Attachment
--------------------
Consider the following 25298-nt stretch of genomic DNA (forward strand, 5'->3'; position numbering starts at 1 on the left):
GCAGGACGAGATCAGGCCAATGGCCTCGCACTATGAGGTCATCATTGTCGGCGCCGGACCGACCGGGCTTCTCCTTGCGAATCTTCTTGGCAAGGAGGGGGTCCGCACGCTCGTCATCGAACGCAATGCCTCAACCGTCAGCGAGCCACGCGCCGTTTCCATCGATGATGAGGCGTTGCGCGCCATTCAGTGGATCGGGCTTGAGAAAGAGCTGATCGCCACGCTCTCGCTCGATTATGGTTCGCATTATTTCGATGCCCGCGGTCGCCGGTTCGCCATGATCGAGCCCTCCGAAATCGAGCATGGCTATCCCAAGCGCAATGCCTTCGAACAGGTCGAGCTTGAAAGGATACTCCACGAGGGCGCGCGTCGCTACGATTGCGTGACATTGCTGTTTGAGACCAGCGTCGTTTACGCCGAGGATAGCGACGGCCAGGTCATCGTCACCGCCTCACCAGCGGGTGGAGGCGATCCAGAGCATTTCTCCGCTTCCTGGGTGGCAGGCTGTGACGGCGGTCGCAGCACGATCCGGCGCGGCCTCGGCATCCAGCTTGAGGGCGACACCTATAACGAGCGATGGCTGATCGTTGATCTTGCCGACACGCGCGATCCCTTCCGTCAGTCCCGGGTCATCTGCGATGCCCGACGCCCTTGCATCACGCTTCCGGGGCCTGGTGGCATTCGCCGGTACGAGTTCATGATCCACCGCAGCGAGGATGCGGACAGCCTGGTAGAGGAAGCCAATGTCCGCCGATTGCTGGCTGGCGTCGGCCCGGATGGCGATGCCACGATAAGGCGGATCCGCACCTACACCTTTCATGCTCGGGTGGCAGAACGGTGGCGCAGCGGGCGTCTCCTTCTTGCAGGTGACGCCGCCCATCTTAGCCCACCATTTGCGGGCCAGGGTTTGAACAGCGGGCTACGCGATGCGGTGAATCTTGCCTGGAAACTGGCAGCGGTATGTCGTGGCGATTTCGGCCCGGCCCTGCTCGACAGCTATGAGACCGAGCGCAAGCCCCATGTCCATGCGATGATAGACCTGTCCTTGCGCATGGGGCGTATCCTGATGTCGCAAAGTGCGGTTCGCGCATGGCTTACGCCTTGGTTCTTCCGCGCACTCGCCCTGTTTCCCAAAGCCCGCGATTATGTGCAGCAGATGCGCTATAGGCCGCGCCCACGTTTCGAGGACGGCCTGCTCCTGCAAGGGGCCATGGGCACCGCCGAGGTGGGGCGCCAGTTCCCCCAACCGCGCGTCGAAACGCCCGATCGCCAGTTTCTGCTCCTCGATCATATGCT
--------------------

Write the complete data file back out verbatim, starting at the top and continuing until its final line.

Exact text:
Consider the following 25298-nt stretch of genomic DNA (forward strand, 5'->3'; position numbering starts at 1 on the left):
GCAGGACGAGATCAGGCCAATGGCCTCGCACTATGAGGTCATCATTGTCGGCGCCGGACCGACCGGGCTTCTCCTTGCGAATCTTCTTGGCAAGGAGGGGGTCCGCACGCTCGTCATCGAACGCAATGCCTCAACCGTCAGCGAGCCACGCGCCGTTTCCATCGATGATGAGGCGTTGCGCGCCATTCAGTGGATCGGGCTTGAGAAAGAGCTGATCGCCACGCTCTCGCTCGATTATGGTTCGCATTATTTCGATGCCCGCGGTCGCCGGTTCGCCATGATCGAGCCCTCCGAAATCGAGCATGGCTATCCCAAGCGCAATGCCTTCGAACAGGTCGAGCTTGAAAGGATACTCCACGAGGGCGCGCGTCGCTACGATTGCGTGACATTGCTGTTTGAGACCAGCGTCGTTTACGCCGAGGATAGCGACGGCCAGGTCATCGTCACCGCCTCACCAGCGGGTGGAGGCGATCCAGAGCATTTCTCCGCTTCCTGGGTGGCAGGCTGTGACGGCGGTCGCAGCACGATCCGGCGCGGCCTCGGCATCCAGCTTGAGGGCGACACCTATAACGAGCGATGGCTGATCGTTGATCTTGCCGACACGCGCGATCCCTTCCGTCAGTCCCGGGTCATCTGCGATGCCCGACGCCCTTGCATCACGCTTCCGGGGCCTGGTGGCATTCGCCGGTACGAGTTCATGATCCACCGCAGCGAGGATGCGGACAGCCTGGTAGAGGAAGCCAATGTCCGCCGATTGCTGGCTGGCGTCGGCCCGGATGGCGATGCCACGATAAGGCGGATCCGCACCTACACCTTTCATGCTCGGGTGGCAGAACGGTGGCGCAGCGGGCGTCTCCTTCTTGCAGGTGACGCCGCCCATCTTAGCCCACCATTTGCGGGCCAGGGTTTGAACAGCGGGCTACGCGATGCGGTGAATCTTGCCTGGAAACTGGCAGCGGTATGTCGTGGCGATTTCGGCCCGGCCCTGCTCGACAGCTATGAGACCGAGCGCAAGCCCCATGTCCATGCGATGATAGACCTGTCCTTGCGCATGGGGCGTATCCTGATGTCGCAAAGTGCGGTTCGCGCATGGCTTACGCCTTGGTTCTTCCGCGCACTCGCCCTGTTTCCCAAAGCCCGCGATTATGTGCAGCAGATGCGCTATAGGCCGCGCCCACGTTTCGAGGACGGCCTGCTCCTGCAAGGGGCCATGGGCACCGCCGAGGTGGGGCGCCAGTTCCCCCAACCGCGCGTCGAAACGCCCGATCGCCAGTTTCTGCTCCTCGATCATATGCT